Cloud billing is not a sexy subject. But billing is what keeps our businesses ticking. The challenge many service providers face is how to bill their customers for their cloud services.
Being able to meter and rate usage, whether it is for internal chargeback or simply to demonstrate what department is using what resources, requires 90% of a billing system; it might not send invoices, but it does the same thing. If you are a service provider offering a ‘wrapped cloud offering’ where one invoice is produced at the end of each month, which is not directly correlated to usage, you still need to know how much it is costing you. So, for just about every application of cloud within service providers, billing really matters.
Therefore listen to this podcast, where Tony Lucas discusses Metering and Billing and answers the questions:
– Why do I need Cloud Metering and Billing?
– What options are available to me for being able to Meter & Bill?
– What cloud resources can I bill for?
The key theme at HostingCon 2014 this week was how the hosting industry is changing dramatically. One area of particular focus was whether or not the hosting industry is coming to an end and what happens then?
The panel discussion featuring Philbert Shih – Structure Research, Kenny Li – Cloud Spectator, Al Sadowski – 451 Research and Ashar Baig – GigaOM crystallized the conversations and sentiment heard in conversations throughout the conference:
Is the hosting industry coming to an end? Do hosters need to change and, if so, how?
In my opinion, the hosting industry isn’t coming to an end. Instead, it is forcing hosters and service providers to change. They need to adapt their approach to selling cloud services to differentiate themselves from the competition by offering specific value. They need to consider how they’ll position themselves as the value added service provider against giants like Amazon or Rackspace.
Many of the conversations that we heard focused on the idea of federation and the virtual service provider:
Flexiant are once again attending HostingCon 2014, one of the industries premier events for hosting and cloud providers. Our cloud experts will be there to demonstrate ways service providers can remain competitive and arm themselves with the right tools to compete in the cloud marketplace. Firstly, following our announcement this week, of the general availability of our Flexiant Cloud Orchestrator and Parallels Cloud Server solution, Tony Lucas will be attending to demonstrate the unique integration. Since announcing our integration plans with Parallels earlier in the year, we have had very positive feedback from service providers and hosters looking for the benefits of Flexiant Cloud Orchestrator for IaaS orchestration whilst running it on PCS.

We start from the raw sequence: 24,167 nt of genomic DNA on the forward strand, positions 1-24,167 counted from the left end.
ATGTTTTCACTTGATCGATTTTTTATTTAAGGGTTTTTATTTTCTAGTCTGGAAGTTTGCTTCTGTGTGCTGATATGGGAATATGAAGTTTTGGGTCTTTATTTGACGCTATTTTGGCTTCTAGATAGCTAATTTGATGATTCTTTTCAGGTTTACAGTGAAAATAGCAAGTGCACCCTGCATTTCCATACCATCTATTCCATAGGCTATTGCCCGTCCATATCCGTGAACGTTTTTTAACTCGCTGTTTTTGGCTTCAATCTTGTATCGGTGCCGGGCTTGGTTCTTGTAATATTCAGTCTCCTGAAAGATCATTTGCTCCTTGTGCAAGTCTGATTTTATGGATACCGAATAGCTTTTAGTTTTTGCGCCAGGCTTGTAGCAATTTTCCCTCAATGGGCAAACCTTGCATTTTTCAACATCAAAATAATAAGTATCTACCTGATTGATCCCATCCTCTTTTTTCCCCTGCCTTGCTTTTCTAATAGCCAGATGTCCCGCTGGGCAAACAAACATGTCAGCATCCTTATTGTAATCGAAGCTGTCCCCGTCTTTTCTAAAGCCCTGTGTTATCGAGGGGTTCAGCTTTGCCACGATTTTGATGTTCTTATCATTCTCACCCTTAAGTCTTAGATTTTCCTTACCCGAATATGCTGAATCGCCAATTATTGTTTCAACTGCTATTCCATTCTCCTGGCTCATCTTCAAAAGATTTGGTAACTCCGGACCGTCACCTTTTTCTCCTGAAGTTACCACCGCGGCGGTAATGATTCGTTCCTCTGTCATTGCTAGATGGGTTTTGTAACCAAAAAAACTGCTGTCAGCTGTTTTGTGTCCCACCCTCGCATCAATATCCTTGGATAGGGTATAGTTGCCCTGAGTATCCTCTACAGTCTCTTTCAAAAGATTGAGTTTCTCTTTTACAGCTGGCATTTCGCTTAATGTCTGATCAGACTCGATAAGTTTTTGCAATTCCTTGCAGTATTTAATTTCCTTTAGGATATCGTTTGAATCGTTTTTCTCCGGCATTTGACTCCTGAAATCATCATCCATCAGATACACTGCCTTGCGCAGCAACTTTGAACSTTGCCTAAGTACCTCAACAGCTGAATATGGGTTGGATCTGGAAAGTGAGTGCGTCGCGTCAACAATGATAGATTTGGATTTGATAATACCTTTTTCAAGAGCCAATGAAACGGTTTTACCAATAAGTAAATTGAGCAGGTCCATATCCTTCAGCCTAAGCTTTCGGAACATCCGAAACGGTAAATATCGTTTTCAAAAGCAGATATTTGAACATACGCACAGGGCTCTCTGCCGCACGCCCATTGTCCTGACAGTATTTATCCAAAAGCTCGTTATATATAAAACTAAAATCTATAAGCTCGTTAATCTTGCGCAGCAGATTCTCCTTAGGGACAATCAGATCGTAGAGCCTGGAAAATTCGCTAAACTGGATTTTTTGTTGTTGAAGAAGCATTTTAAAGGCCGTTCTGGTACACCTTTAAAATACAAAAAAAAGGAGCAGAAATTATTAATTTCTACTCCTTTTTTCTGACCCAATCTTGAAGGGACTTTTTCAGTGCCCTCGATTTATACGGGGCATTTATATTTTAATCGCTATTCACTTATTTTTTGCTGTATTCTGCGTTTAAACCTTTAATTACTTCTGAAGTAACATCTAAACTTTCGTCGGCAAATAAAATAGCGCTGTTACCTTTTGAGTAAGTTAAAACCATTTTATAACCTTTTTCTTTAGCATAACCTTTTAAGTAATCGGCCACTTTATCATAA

At WHD.global, Tony presented “Why a tight knit ecosystem is critical for service providers to achieve revenue growth.” The interactive session showcased that many of the attending cloud service providers are focused on differentiating themselves by developing an ecosystem of best of breed products and services.
If you want to learn why all service providers should be looking at creating an ecosystem and how to go about it, listen to our podcast below.
“Service providers are too used to selling raw infrastructure without adding distinct value to their end users through differentiation. Whether they are selling to enterprises or SMEs they need to be able to add value through the services that they offer. The simplest way to do that is to work with a variety of companies who can add distinct value over and above infrastructure using an ecosystem who have world class products and capabilities but not necessarily the routes to market and customer base that the service providers have already established.”
This post was inspired by a post from James Urquhart.
One of the key challenges with public cloud, as far as perception is concerned, is the multi-tenancy problem regarding security, reliability and data privacy.
Of course, the definition of multi-tenancy in a cloud platform itself is confusing. Is something multi-tenant at the application, platform, virtual or physical infrastructure, level? Each of these has potential benefits and concerns depending on a customer’s requirements.
Depending on the customer and the application requirements, it may be quite possible to run parts of it using multi-tenant infrastructure at an application level (e.g. DNS, e-mail), but have a need to run other parts in a single tenant infrastructure (e.g. the database or web server).
Realistically, no customer just wants IaaS intending to run all services themselves. It wants one consistent platform through which it can consume services in a utility like manner. This is something service providers just starting to roll out IaaS need to wise up to fairly quickly.
The challenge until now has been that if you want to run anything at an application level, single tenanted manner you have to build and deploy the application yourself on top of a raw infrastructure platform, unless you can find an ISV offering that service. So to remove the (perceived or otherwise) risks of multi-tenancy, you unfortunately remove some of the benefits around scalability, risk management, knowledge required, etc.